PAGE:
UK: Grocery watchdog will have power to fine supermarkets

By Katy Askew | 4 December 2012

Grocery Code Adjudicator to have power to fine

Grocery Code Adjudicator to have power to fine

The UK's new grocery industry watchdog will have the power to fine supermarkets who deal "unfairly" with suppliers, the country's government announced today (4 December).

The Grocery Code Adjudicator is being established following a 2008 investigation that identified competition issues in the grocery supply chain. It will enforce the Grocery Code of Practice and act as an arbitrator in disputes between supermarkets and their suppliers. 

The Department for Business, Innovation and Skills (BIS) said the government had "listened to concerns from stakeholders" and decided to give the Adjudicator "more teeth to protect suppliers from unfair treatment". 

Large supermarkets who are found to breach the Groceries Code will face a range of sanctions, from recommendations and "naming and shaming" to fines for serious breaches. The upper level of fine is yet to be set and the Adjudicator will propose a maximum fine "within six months" of the bill coming into effect. 

"The Groceries Code Adjudicator will help to ensure that the market is operating in a fair and healthy way. Large supermarkets form a big chunk of this industry, and generally provide consumers with low prices and variety whilst providing business for farmers and suppliers," competition minister Jo Swinson said. 

However, Swinson added: "Where supermarkets are breaking the rules with suppliers and treating them unfairly, the Adjudicator will make sure that they are held to account. We have heard the views of the stakeholders who were keen to give the Adjudicator a power to fine, and recognise that this change would give the Adjudicator more teeth to enforce the Groceries Code."

Swinson said fines would be used as a "last resort" but added the move sends a "strong message to retailers" that compliance with the Groceries Code "is not optional". 

Responding to today's announcement, the British Retail Consortium criticised the government's stance and warned that the "heavy-handed" power to impose fines "does not suggest the UK is the best place to do business".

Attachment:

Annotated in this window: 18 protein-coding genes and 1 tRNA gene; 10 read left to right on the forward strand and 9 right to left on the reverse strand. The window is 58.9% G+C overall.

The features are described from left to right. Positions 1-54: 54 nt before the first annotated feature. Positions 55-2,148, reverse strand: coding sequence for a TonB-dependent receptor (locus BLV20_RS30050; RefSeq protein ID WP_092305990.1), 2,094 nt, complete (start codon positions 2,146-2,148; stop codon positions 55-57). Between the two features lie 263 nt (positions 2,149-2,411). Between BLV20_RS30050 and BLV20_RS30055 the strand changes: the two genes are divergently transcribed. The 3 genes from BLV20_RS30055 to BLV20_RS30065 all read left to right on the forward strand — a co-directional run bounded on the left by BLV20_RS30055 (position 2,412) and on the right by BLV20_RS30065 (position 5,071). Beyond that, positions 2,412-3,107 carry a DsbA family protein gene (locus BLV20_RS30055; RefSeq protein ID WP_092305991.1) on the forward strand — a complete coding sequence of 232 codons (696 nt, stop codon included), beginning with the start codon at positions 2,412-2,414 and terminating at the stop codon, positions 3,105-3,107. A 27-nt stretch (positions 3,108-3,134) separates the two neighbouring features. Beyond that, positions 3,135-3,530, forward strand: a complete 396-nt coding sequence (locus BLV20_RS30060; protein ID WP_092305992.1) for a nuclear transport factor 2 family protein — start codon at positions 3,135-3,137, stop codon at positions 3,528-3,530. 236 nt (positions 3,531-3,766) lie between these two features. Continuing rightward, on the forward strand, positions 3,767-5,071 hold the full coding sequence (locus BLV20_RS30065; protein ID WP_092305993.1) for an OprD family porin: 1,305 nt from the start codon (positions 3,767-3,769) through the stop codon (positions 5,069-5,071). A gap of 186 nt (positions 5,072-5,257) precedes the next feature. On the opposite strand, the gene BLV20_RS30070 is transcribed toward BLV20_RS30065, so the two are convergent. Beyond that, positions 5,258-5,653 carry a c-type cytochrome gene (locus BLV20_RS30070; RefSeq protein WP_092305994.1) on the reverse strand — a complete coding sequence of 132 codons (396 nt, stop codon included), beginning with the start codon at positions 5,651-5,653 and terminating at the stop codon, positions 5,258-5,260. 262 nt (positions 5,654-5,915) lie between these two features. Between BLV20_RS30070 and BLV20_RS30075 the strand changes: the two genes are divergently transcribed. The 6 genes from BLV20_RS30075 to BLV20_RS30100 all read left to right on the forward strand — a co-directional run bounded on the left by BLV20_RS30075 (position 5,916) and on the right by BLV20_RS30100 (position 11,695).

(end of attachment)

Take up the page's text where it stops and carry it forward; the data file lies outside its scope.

"This flies in the face of common sense and is yet another piece of disproportionate legislation aimed at food retailers," British Retail Consortium Director General Stephen Robertson said. ""We've long maintained that the power to impose fines is unnecessary and heavy-handed and should be kept in reserve. The Code already has a provision for 'naming and shaming' retailers - that's a significant sanction." 

Retailers will have the "full right of appeal" against fines, BIS said. However, Robertson insisted that retailers should also have the ability to appeal against being named and shamed.  

The move has, however, been welcomed by supplier groups. The Forum of Private Business, which represents small businesses, said that the news was an "early Christmas present" for "thousands" of suppliers. 

"We have always supported the concept of the Groceries Code Adjudicator, but said it would be seriously undermined without the power to fine, a tool without which would have rendered a body like this unfit for purpose from the outset," the Forum's head of policy, Alex Jackman, said. 

"Supermarkets understand one thing, and one thing only, and that's money... The Adjudicator now has the means and the purpose to do its job properly - and that's to be the guardian and friend of poorly treated suppliers."

Sectors: Baby food, Bakery, Canned food, Cereal, Chilled foods, Condiments, dressings & sauces, Confectionery, Dairy, Dried foods, Fresh produce, Frozen, Ice cream, Meat & poultry, Natural & organic, Private label, Retail, Seafood, Snacks, World foods

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